On exhibit at The Madison Gallery
Artistic “originality” is not only the result of innovation – if it results from innovation at all. The features that distinguish an oeuvre normally result not from doing something nobody else has ever done, but from doing what so many other artists have done – and bringing together what they have done in an entirely unanticipated manner. Originality is the marriage of personal insight to stylistic synthesis, artistic DNA inherited and recombined through a combination of vision, skill, good fortune and will. An “original” body of work is far more than the sum of its parts – even as it has many parts.
In this light the art of Gisela Colón manifests an especially curious and telling hybrid. The work of a painter born in Canada, raised in Puerto Rico, and resident in Los Angeles for the latter half of her life, Colón draws upon her Latin roots, her California environment, and her awareness of European and American – South and North American – artistic forerunners to forge an emphatically distinctive style, one that evinces its heritage in all of these sources but provides a whole other visual experience. The paintings Colón has produced over the last several years have culminated in a body of work that betrays myriad artistic sources and models and yet can be mistaken for none of them, even as it can compare with the best of them. Colón herself admits to, even speaks excitedly about, those sources, referring to them as examples to which she has striven, distant masters to whom she has apprenticed in her own studio. Painting for Colón is, among other things, a form of ancestor worship. But she honors her artistic predecessors, and her cultural roots, not through imitation, but through conflation, through the bringing together of the spirits she has found and that have found her.
Colón identifies most strongly with the art and architecture of mid-20th-century Western civilization, and her works evinces a dialectical resolution of the forces that determined in particular the abstract painting of that era. Colón’s painting embraces and elides the disparity between geometric and gestural abstraction, fusing the spirit and texture of one with the line and composition of the other to achieve an ordered sensuality, a passion whose allure is heightened by its rhythmic precision. Another dialectic that reaches synthesis in Colón’s work is that opposing “northern” culture with “southern,” that is, the heretofore dominant culture(s) of Europe with the once subjected culture(s) of sub-equatorial peoples, specifically in her case those of Latin America. Indeed, the art of Latin America in modern times, from Rivera to Torres-Garcia, can itself be measured in attempts to resolve this dichotomy, to harness the twin engines of colonial and colonized peoples to a single aesthetic, if not ethos; and Colón must be seen as a natural inheritor of artists as diverse as Wifredo Lam, Gunther Gerszo, Jesus Raphael Soto, Rufino Tamayo, and the Madí artists of postwar Argentina.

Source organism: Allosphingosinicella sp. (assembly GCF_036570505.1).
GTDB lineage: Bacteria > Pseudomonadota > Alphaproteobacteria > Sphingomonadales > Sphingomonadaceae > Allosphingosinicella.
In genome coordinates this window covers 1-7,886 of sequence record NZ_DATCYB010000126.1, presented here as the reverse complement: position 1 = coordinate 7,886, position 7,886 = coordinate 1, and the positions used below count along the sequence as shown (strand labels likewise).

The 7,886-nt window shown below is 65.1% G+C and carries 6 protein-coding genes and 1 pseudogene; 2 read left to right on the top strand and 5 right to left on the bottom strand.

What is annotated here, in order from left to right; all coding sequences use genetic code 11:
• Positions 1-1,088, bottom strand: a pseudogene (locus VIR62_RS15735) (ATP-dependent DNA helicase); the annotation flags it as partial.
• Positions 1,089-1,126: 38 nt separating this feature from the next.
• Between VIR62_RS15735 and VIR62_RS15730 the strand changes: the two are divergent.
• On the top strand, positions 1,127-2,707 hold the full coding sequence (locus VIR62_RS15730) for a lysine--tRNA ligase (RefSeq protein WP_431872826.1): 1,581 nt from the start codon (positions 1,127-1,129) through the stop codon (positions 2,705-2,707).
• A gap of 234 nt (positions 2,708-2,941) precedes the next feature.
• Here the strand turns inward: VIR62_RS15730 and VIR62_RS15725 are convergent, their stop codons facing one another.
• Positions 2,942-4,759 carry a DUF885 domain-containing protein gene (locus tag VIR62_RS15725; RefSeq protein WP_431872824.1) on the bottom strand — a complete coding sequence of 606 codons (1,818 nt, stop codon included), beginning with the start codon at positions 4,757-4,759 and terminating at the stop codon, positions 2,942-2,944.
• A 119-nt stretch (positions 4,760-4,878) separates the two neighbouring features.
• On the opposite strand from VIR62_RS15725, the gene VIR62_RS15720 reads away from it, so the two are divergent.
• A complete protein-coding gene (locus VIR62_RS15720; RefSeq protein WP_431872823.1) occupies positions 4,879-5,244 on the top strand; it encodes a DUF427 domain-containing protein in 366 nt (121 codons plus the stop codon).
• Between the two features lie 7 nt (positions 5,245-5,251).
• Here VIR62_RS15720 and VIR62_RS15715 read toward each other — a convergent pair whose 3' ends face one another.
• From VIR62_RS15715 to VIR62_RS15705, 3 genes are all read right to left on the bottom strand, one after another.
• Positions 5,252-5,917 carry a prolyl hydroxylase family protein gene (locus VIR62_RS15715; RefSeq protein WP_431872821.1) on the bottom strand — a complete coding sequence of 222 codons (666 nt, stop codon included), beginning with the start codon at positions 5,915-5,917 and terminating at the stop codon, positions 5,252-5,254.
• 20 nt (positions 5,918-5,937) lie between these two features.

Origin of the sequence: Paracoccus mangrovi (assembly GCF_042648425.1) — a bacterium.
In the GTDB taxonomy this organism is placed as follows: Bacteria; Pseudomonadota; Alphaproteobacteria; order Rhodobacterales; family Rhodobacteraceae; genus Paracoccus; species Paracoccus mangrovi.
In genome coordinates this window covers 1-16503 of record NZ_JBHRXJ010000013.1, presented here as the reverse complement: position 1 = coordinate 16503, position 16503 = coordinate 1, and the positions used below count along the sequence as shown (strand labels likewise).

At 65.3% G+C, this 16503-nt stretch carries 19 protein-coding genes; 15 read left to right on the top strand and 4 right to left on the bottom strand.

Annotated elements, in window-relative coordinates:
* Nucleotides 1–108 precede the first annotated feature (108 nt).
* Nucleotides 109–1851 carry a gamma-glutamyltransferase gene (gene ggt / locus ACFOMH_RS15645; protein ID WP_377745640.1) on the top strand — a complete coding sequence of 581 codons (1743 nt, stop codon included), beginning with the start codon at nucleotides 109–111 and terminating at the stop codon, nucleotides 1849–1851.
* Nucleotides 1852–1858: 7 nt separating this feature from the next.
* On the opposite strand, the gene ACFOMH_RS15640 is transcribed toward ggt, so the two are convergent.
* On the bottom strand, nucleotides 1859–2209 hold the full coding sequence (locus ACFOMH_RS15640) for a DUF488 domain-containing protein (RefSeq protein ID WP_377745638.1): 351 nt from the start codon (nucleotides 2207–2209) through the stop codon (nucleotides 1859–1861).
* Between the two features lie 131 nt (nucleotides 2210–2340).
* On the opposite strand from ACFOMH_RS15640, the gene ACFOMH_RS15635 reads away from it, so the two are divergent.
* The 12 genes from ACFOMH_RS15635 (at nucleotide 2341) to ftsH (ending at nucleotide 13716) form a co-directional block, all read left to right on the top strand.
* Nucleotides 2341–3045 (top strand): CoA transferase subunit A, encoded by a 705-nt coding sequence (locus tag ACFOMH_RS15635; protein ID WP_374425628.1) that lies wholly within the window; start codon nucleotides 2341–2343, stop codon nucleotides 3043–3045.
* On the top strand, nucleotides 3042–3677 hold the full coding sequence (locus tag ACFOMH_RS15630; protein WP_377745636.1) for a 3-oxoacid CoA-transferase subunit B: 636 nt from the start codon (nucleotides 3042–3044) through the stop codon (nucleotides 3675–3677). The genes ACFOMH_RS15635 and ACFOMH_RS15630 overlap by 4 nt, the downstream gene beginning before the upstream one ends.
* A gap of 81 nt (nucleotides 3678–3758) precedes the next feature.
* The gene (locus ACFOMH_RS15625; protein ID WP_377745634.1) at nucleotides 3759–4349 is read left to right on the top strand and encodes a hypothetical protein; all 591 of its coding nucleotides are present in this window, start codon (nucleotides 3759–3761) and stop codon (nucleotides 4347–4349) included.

The artists cited here are all associated with abstract tendencies, from cubism to Op art. Even the most figural (Tamayo, Lam) rely on stylization, formalized line, and a dynamic palette at least as much as on imagery per se. Colón, quite consciously, associates with and studies abstraction – with a particular emphasis on geometric formal languages. The painterliness of Colón’s work would seem to bespeak a connection to more gestural styles – abstract expressionism, tachisme – but in fact even a cursory examination of her work reveals a powerful, and basic, sense of structure. Her art, by her own admission, is “earthy and sensual,” but is also rigorous and ordered – a dialectical distinction that she proudly identifies as distinctive to Latin American art, and also finds in the work of certain mid-century Euro-American painters, artists such as Mark Rothko in New York and Maria Helena Vieira da Silva in Paris who merged the Apollonian and Dionysian impulses in their own syntheses.
For the last several years, Colón has consistently employed a particular armature as the fundament of her painting. She refers to it as a “grid,” and its basic unit is indeed a more or less rectangular form repeated across the expanse of the painting. But this is not the precisely inscribed box upon which the minimalists of the 1960s (whom Colón also admires) built their edifices. Its effect is similar, at once inviting almost mantric contemplation and proposing an architectural comprehension of form. But compared to the uninflected, self-effacing alignments of Agnes Martin or Carl Andre, Colón’s grids are irregular, brittle, almost organic. They pile on one another like paving stones, even oozing “mortar” where their rough edges meet. (That binding material is itself raw and lustrous, as if Colón were affixing her bricks to one another with molten gold.) They are invariably luminous, whether mashed coarsely to the supporting surface, as in the earlier work in this extended series, or sealed beneath a glistening skin of resin, as in the more recent paintings.